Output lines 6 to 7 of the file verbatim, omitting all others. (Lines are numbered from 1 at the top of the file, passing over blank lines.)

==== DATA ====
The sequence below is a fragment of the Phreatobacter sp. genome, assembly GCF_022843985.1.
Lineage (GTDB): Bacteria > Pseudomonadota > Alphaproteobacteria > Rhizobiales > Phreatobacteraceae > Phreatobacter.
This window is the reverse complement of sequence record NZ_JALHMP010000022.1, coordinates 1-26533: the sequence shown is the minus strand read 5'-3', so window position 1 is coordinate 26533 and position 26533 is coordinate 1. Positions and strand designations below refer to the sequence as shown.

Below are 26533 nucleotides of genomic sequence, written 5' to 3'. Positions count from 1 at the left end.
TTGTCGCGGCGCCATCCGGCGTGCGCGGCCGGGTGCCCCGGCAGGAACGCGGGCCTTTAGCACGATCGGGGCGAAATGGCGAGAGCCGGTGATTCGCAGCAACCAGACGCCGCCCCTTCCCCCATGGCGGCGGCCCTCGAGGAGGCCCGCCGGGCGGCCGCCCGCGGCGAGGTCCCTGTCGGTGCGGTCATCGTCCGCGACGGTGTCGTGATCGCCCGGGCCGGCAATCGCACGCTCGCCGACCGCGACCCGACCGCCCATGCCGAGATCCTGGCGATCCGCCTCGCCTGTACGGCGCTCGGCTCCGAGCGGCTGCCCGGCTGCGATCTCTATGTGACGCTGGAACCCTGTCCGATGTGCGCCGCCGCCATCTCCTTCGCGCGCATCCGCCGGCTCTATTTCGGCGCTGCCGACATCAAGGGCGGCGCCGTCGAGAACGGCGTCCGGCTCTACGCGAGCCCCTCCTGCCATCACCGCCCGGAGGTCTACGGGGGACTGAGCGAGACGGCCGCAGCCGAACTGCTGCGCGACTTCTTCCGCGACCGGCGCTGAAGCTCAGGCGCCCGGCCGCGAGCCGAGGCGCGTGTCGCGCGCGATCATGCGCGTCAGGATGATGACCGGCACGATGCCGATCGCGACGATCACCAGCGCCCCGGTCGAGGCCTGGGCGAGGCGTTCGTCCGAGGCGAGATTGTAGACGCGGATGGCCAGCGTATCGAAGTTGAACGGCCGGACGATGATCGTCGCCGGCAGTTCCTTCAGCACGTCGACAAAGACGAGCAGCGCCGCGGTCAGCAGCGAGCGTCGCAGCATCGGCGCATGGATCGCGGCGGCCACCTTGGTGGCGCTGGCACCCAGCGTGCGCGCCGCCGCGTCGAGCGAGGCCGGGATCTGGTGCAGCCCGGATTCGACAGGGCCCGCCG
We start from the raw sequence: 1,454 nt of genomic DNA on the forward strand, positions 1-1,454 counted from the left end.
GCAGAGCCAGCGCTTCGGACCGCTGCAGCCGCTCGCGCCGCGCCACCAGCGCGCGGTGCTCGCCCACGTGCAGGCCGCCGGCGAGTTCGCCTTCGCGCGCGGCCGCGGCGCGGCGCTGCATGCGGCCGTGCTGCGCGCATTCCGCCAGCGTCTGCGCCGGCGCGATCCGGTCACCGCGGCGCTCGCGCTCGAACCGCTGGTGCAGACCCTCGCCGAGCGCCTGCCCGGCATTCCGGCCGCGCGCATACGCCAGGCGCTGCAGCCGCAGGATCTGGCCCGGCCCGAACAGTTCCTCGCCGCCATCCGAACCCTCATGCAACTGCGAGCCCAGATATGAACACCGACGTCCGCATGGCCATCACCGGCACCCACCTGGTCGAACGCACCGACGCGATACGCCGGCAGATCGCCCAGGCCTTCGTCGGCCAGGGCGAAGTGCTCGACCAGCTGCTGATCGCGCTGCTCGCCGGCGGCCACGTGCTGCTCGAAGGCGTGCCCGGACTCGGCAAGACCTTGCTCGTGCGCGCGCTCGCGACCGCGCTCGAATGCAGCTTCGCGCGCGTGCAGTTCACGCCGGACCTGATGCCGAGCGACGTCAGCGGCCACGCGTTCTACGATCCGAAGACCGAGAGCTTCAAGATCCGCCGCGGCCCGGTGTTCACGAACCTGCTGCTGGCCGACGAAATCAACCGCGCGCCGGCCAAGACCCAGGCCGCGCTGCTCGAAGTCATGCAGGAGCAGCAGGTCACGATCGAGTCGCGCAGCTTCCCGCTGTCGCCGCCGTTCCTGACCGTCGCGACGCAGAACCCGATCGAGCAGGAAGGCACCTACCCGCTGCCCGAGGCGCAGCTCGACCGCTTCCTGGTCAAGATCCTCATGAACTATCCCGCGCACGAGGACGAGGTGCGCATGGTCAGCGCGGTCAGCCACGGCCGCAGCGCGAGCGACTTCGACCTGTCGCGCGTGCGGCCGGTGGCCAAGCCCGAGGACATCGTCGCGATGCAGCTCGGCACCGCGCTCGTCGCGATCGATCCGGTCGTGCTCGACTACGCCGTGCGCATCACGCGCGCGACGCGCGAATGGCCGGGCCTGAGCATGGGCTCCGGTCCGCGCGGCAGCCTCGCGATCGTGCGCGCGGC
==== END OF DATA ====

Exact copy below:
We start from the raw sequence: 1,454 nt of genomic DNA on the forward strand, positions 1-1,454 counted from the left end.
GCAGAGCCAGCGCTTCGGACCGCTGCAGCCGCTCGCGCCGCGCCACCAGCGCGCGGTGCTCGCCCACGTGCAGGCCGCCGGCGAGTTCGCCTTCGCGCGCGGCCGCGGCGCGGCGCTGCATGCGGCCGTGCTGCGCGCATTCCGCCAGCGTCTGCGCCGGCGCGATCCGGTCACCGCGGCGCTCGCGCTCGAACCGCTGGTGCAGACCCTCGCCGAGCGCCTGCCCGGCATTCCGGCCGCGCGCATACGCCAGGCGCTGCAGCCGCAGGATCTGGCCCGGCCCGAACAGTTCCTCGCCGCCATCCGAACCCTCATGCAACTGCGAGCCCAGATATGAACACCGACGTCCGCATGGCCATCACCGGCACCCACCTGGTCGAACGCACCGACGCGATACGCCGGCAGATCGCCCAGGCCTTCGTCGGCCAGGGCGAAGTGCTCGACCAGCTGCTGATCGCGCTGCTCGCCGGCGGCCACGTGCTGCTCGAAGGCGTGCCCGGACTCGGCAAGACCTTGCTCGTGCGCGCGCTCGCGACCGCGCTCGAATGCAGCTTCGCGCGCGTGCAGTTCACGCCGGACCTGATGCCGAGCGACGTCAGCGGCCACGCGTTCTACGATCCGAAGACCGAGAGCTTCAAGATCCGCCGCGGCCCGGTGTTCACGAACCTGCTGCTGGCCGACGAAATCAACCGCGCGCCGGCCAAGACCCAGGCCGCGCTGCTCGAAGTCATGCAGGAGCAGCAGGTCACGATCGAGTCGCGCAGCTTCCCGCTGTCGCCGCCGTTCCTGACCGTCGCGACGCAGAACCCGATCGAGCAGGAAGGCACCTACCCGCTGCCCGAGGCGCAGCTCGACCGCTTCCTGGTCAAGATCCTCATGAACTATCCCGCGCACGAGGACGAGGTGCGCATGGTCAGCGCGGTCAGCCACGGCCGCAGCGCGAGCGACTTCGACCTGTCGCGCGTGCGGCCGGTGGCCAAGCCCGAGGACATCGTCGCGATGCAGCTCGGCACCGCGCTCGTCGCGATCGATCCGGTCGTGCTCGACTACGCCGTGCGCATCACGCGCGCGACGCGCGAATGGCCGGGCCTGAGCATGGGCTCCGGTCCGCGCGGCAGCCTCGCGATCGTGCGCGCGGC